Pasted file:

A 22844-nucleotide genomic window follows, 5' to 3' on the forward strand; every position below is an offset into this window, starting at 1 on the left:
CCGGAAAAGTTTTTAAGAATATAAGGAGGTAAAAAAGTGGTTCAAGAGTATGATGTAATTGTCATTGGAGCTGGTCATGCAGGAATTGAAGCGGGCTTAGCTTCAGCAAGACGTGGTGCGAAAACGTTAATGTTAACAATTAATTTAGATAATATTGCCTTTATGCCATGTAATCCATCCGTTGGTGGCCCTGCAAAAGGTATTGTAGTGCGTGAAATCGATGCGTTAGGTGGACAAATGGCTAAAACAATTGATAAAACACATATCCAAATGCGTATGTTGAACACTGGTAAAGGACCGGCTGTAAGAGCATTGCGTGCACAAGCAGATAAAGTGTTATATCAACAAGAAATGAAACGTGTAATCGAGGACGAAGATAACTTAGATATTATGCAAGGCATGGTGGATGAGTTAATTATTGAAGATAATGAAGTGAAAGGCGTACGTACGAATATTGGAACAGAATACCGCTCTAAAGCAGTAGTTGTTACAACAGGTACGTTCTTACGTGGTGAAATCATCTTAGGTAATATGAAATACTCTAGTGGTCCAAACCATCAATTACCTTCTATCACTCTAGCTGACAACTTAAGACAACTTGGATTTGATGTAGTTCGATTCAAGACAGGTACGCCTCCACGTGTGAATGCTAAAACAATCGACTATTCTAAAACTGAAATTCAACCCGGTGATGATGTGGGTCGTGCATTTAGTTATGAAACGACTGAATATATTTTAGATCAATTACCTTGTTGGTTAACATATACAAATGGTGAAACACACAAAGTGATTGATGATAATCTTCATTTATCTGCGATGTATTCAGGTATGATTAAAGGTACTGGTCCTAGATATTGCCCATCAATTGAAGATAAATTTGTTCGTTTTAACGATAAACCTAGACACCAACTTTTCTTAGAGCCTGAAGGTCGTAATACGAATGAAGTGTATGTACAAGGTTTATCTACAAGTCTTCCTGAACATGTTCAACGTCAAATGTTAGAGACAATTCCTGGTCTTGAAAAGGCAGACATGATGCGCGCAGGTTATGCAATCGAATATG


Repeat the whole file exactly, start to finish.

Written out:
A 22844-nucleotide genomic window follows, 5' to 3' on the forward strand; every position below is an offset into this window, starting at 1 on the left:
CCGGAAAAGTTTTTAAGAATATAAGGAGGTAAAAAAGTGGTTCAAGAGTATGATGTAATTGTCATTGGAGCTGGTCATGCAGGAATTGAAGCGGGCTTAGCTTCAGCAAGACGTGGTGCGAAAACGTTAATGTTAACAATTAATTTAGATAATATTGCCTTTATGCCATGTAATCCATCCGTTGGTGGCCCTGCAAAAGGTATTGTAGTGCGTGAAATCGATGCGTTAGGTGGACAAATGGCTAAAACAATTGATAAAACACATATCCAAATGCGTATGTTGAACACTGGTAAAGGACCGGCTGTAAGAGCATTGCGTGCACAAGCAGATAAAGTGTTATATCAACAAGAAATGAAACGTGTAATCGAGGACGAAGATAACTTAGATATTATGCAAGGCATGGTGGATGAGTTAATTATTGAAGATAATGAAGTGAAAGGCGTACGTACGAATATTGGAACAGAATACCGCTCTAAAGCAGTAGTTGTTACAACAGGTACGTTCTTACGTGGTGAAATCATCTTAGGTAATATGAAATACTCTAGTGGTCCAAACCATCAATTACCTTCTATCACTCTAGCTGACAACTTAAGACAACTTGGATTTGATGTAGTTCGATTCAAGACAGGTACGCCTCCACGTGTGAATGCTAAAACAATCGACTATTCTAAAACTGAAATTCAACCCGGTGATGATGTGGGTCGTGCATTTAGTTATGAAACGACTGAATATATTTTAGATCAATTACCTTGTTGGTTAACATATACAAATGGTGAAACACACAAAGTGATTGATGATAATCTTCATTTATCTGCGATGTATTCAGGTATGATTAAAGGTACTGGTCCTAGATATTGCCCATCAATTGAAGATAAATTTGTTCGTTTTAACGATAAACCTAGACACCAACTTTTCTTAGAGCCTGAAGGTCGTAATACGAATGAAGTGTATGTACAAGGTTTATCTACAAGTCTTCCTGAACATGTTCAACGTCAAATGTTAGAGACAATTCCTGGTCTTGAAAAGGCAGACATGATGCGCGCAGGTTATGCAATCGAATATG